2019 Brain Awareness Week Visitors Experience Interactive Presentations about Neuroscience

By Jacqueline Gase
NMHM Public Affairs Coordinator

Archibald Fobbs, neuroanatomical collections manager at the National Museum of Health and Medicine, shows students a woodpecker skeleton during the second day of Brain Awareness Week on March 14, 2019 at NMHM in Silver Spring, Maryland. (Disclosure: This image has been cropped to emphasize the subject.) (Department of Defense photo by Matthew Breitbart/ Released)

The National Museum of Health and Medicine, a Department of Defense museum and division of the Defense Health Agency, celebrated the 20th anniversary of their Brain Awareness Week program from March 13-16, 2019. During the first three days, the museum and its partners immersed local students in interactive demonstrations and exhibits about the brain. A public open house was held on Saturday, March 16 for all ages. As museum visitors traveled to each station set up in the museum's galleries, they interacted with exhibits featuring the history and progress of neuroscience as it relates to military medicine.

Established in the 1990s by the Dana Alliance for Brain Initiatives, an organization advancing neuroscience research, Brain Awareness Week is an opportunity for the medical museum to host scientists, researchers, clinicians, and museum educators from universities, professional societies, and government agencies to educate and engage middle- to high school students about brain anatomy, brain awareness, and innovations in neuroscience. Incorporating competition, tactile activities, and modern technology into their presentations, interactivity became the method of instruction during Brain Awareness Week 2019.

Representatives from the National Eye Institute, Eunice Kennedy Shriver National Institute of Child Health and Human Development, National Institute of Mental Health, Howard University College of Nursing and Allied Health Sciences Department of Physical Therapy, Society for Neuroscience, Rutgers University, Walter Reed Army Institute of Research Sleep Research Center, and Anatom-e, all relied on technology to inform students about neuroscience.

Using interactive technology, the Sleep Research Center showed what happens with brains during sleep. Showing an example of an electroencephalograph, a device to monitor and record electrical activity in the brain, the sleep experts showed how brain activity doesn't stop during sleep and is crucial to physical recovery, memory, and processing of information. Following a demonstration, the presenters held a friendly trivia competition where the audience discovered the longest a person went without sleep was 18 days.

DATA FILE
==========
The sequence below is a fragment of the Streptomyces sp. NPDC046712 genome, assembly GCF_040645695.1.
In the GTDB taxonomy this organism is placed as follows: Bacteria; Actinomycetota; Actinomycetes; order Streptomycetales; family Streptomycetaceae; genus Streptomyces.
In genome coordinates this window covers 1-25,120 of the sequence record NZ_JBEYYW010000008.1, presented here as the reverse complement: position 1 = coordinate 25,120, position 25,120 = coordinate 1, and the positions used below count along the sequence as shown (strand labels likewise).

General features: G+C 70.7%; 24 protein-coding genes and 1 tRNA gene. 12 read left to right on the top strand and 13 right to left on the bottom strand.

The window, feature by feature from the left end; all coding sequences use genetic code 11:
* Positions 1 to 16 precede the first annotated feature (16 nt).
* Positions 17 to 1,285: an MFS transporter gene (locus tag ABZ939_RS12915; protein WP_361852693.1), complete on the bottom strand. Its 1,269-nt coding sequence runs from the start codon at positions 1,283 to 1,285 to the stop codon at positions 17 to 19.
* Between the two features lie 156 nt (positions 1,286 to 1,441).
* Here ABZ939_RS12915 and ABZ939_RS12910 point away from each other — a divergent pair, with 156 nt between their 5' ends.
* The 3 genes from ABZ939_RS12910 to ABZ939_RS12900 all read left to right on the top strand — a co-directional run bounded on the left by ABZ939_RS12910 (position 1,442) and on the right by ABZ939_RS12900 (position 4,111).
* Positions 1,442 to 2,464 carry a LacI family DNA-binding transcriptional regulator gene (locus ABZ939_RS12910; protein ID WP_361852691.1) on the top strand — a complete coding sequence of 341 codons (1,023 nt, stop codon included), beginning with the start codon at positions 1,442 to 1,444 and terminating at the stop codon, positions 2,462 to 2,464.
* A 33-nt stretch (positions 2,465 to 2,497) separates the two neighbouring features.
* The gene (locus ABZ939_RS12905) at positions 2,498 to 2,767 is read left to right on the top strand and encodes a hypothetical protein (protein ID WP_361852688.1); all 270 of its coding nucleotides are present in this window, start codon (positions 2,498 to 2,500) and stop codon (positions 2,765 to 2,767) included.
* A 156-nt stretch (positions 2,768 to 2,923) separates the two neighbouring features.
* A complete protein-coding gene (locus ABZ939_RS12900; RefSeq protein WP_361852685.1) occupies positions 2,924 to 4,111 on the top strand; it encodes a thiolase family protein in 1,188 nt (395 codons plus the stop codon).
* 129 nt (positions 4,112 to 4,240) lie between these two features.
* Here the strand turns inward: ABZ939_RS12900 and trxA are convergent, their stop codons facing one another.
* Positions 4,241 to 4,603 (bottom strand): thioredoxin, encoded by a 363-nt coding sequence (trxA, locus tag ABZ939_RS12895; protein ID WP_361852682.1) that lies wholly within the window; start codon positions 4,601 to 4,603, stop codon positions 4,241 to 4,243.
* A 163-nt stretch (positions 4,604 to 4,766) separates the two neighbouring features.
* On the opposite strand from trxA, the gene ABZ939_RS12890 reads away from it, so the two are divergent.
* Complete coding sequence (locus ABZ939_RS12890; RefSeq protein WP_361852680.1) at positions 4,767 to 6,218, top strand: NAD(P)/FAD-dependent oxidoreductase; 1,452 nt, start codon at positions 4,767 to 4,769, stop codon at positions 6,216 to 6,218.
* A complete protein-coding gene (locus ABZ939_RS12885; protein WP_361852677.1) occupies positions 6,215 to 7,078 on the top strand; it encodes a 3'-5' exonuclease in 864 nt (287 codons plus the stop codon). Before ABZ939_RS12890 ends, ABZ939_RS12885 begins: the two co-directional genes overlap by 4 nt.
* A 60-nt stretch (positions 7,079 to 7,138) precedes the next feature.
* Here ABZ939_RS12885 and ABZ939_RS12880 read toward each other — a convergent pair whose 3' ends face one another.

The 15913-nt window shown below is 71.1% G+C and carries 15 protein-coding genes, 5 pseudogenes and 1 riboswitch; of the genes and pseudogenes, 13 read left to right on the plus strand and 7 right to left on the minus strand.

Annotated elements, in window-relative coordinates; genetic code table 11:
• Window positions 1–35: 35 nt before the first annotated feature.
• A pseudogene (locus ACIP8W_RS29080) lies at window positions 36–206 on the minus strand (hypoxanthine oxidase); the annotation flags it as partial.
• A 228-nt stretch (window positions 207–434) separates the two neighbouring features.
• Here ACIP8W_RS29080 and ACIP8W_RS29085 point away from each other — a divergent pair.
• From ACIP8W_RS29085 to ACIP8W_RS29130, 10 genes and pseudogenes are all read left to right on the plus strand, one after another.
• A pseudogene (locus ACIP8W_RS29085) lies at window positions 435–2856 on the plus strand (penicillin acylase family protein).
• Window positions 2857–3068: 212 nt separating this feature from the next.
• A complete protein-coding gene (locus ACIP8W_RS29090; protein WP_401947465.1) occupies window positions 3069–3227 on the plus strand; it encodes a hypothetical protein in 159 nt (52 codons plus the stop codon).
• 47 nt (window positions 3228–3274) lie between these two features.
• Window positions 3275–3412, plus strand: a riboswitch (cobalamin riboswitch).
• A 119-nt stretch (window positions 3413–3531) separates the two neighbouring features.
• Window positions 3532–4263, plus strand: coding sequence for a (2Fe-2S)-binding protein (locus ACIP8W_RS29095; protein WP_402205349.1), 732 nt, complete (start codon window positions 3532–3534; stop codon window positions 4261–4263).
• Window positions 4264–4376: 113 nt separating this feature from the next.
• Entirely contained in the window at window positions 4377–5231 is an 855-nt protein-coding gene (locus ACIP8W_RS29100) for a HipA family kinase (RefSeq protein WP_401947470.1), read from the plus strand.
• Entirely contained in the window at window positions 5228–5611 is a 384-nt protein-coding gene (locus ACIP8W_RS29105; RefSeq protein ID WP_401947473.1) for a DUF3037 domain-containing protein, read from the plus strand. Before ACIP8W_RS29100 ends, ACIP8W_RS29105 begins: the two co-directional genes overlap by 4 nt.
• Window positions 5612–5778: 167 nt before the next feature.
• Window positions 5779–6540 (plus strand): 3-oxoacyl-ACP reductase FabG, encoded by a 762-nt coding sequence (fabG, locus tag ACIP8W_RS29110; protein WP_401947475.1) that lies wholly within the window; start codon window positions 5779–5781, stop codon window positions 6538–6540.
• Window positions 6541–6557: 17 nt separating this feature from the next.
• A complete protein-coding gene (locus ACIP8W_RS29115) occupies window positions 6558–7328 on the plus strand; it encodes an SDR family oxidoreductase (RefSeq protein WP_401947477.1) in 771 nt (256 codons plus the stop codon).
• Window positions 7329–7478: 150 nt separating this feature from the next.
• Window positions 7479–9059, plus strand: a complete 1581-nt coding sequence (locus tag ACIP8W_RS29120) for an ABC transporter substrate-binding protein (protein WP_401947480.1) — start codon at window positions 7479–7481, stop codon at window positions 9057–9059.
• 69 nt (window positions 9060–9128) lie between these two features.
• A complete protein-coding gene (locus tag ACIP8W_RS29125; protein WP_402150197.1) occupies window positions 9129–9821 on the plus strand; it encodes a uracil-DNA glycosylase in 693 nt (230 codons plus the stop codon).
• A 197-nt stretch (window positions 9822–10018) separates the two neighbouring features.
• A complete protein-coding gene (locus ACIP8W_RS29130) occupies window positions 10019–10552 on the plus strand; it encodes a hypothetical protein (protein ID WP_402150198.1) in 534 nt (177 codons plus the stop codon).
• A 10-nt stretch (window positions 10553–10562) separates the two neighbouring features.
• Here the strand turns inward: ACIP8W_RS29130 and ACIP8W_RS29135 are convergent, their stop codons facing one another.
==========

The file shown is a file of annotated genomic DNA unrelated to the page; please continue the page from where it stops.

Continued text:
Other presenters -- including those from the National Institute on Drug Abuse, National Institute of Neurological Disorders and Stroke, National Institute on Alcohol Abuse and Alcoholism, Defense and Veterans Brain Injury Center, Uniformed Services University of the Health Sciences, University of Maryland Infant and Child Studies Consortium, and Walter Reed National Military Medical Center -- used tactile activities to relay information to the students.

Presenters from the Uniformed Services University and Walter Reed facilitated the construction of neurons and muscle contraction filaments, using pipe cleaners, beads, and craft sticks, to instruct students on the anatomy of brain processes.

During their presentation, the Defense and Veterans Brain Injury Center, another division of the Defense Health Agency, identified the museum's collections of traumatic brain injury specimens as visual examples of what happens during a concussion or a TBI. Emphasizing the importance of wearing protective gear for both civilians and service members, students performed a "Brain Drop" exercise where they dropped a protected and an unprotected chicken egg on the floor to see which one survived the fall with a less severe "injury."

"Neuroscience is a field of study with endless possibilities for discoveries and innovations," said Andrea Schierkolk, the museum's public programs manager. "The goal of the Brain Awareness Week program is to inspire the next generation of neuroscientists. Through creative interactions with area brain scientists and the museum's world-renowned neuroanatomical collections, I hope that the mysteries of the brain were revealed to our visitors," said Schierkolk.

NMHM's public programs provide forums for informal learning that connect the mission of the Department of Defense museum with the public. NMHM was founded as the Army Medical Museum in 1862 and is a division of the Defense Health Agency Research and Development Directorate. For more information about upcoming events, call (301) 319-3303 or visit https://www.medicalmuseum.mil.

Photo Gallery:
Showing photo 1 of 28